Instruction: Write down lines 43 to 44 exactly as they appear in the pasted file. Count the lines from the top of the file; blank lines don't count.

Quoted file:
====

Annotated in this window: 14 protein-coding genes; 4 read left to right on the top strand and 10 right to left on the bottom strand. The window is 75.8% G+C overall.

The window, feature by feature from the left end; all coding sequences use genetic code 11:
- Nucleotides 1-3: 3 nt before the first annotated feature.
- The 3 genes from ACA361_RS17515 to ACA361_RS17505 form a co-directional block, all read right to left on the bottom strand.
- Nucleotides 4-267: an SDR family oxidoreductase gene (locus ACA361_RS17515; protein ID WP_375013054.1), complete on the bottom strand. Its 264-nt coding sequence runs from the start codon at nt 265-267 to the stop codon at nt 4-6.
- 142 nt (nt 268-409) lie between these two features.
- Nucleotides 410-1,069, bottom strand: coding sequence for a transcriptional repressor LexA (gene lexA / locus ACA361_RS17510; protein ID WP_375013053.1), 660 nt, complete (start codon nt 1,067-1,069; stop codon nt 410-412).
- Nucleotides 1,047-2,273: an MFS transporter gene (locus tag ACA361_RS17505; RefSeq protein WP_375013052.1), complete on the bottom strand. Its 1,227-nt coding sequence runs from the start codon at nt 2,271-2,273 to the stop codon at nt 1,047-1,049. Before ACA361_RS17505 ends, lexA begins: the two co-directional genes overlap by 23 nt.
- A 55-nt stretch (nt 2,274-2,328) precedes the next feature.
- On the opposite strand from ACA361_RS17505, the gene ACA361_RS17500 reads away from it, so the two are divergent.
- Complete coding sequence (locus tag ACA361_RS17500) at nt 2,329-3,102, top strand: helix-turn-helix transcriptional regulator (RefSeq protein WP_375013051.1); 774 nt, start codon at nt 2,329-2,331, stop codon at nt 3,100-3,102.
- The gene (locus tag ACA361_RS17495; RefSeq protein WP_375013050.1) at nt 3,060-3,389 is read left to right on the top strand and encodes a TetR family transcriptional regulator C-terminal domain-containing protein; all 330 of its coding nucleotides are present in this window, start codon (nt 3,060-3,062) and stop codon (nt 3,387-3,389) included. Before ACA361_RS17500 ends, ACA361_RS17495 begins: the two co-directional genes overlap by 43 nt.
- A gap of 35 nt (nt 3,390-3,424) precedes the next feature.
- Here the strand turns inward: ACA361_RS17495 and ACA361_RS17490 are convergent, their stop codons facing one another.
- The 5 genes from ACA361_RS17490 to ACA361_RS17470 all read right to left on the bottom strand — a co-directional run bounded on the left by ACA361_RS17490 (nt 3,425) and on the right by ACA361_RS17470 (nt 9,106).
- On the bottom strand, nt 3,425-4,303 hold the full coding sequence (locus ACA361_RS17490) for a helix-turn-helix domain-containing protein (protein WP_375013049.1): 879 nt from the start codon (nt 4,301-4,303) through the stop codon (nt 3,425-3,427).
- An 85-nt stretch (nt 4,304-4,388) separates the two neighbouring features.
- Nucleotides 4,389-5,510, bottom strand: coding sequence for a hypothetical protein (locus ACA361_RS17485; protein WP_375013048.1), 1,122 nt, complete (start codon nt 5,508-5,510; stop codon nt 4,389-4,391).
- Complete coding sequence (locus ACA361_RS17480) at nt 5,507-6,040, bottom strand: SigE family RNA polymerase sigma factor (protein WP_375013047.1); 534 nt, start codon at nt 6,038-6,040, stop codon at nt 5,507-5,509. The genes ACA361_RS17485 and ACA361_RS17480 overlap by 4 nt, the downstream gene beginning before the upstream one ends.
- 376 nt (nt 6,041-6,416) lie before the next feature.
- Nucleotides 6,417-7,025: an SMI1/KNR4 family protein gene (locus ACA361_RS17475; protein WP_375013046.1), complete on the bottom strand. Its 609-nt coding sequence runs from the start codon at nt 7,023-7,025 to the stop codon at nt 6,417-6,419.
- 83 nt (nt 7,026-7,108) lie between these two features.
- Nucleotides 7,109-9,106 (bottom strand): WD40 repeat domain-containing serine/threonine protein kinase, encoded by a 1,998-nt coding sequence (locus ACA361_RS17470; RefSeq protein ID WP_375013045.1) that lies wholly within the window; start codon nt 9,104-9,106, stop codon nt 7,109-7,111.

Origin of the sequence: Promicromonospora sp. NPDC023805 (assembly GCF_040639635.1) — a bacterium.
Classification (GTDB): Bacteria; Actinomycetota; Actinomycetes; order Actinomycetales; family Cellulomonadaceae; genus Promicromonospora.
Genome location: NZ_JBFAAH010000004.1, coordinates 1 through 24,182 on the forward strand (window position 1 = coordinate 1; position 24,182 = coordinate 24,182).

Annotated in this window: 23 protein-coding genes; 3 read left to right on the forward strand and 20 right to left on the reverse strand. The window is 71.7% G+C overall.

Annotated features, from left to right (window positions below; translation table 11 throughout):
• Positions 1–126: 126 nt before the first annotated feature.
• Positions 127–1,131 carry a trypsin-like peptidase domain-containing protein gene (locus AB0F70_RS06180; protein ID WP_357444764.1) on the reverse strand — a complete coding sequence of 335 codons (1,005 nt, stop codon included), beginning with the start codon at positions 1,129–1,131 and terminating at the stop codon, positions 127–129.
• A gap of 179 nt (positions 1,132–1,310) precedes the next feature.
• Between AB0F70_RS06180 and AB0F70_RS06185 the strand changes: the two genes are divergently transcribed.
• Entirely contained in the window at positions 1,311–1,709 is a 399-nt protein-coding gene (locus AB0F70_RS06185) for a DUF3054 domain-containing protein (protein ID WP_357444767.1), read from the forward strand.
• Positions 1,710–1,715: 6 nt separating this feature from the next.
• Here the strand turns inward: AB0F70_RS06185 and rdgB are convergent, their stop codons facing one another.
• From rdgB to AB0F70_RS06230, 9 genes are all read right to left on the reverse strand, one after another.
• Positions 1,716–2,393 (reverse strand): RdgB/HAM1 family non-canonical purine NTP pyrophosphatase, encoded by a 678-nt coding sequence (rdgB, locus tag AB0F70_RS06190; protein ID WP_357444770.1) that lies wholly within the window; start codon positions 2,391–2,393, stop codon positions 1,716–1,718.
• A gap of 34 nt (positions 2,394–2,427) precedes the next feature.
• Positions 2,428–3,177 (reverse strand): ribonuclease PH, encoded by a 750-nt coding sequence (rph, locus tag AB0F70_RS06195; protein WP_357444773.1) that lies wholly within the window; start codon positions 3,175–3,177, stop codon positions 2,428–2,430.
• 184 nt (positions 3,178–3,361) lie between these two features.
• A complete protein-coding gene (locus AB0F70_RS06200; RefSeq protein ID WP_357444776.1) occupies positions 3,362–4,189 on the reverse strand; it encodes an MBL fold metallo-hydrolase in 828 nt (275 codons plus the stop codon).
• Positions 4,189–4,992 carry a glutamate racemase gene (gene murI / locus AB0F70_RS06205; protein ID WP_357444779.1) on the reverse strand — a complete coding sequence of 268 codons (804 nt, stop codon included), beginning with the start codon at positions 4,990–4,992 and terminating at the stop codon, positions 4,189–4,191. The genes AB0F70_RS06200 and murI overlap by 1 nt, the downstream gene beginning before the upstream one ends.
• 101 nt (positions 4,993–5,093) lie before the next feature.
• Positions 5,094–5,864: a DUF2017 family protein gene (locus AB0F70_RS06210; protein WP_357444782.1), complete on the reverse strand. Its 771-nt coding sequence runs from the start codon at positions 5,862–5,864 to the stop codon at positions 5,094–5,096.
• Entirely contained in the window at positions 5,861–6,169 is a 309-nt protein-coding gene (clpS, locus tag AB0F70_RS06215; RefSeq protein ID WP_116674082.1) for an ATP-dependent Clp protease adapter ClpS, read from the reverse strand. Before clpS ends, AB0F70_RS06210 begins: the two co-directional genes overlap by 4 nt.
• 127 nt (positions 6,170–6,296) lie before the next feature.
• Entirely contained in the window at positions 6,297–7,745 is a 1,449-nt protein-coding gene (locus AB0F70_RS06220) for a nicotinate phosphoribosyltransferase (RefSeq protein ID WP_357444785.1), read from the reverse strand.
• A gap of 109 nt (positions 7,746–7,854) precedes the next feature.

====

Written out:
• 101 nt (positions 4,993–5,093) lie before the next feature.
• Positions 5,094–5,864: a DUF2017 family protein gene (locus AB0F70_RS06210; protein WP_357444782.1), complete on the reverse strand. Its 771-nt coding sequence runs from the start codon at positions 5,862–5,864 to the stop codon at positions 5,094–5,096.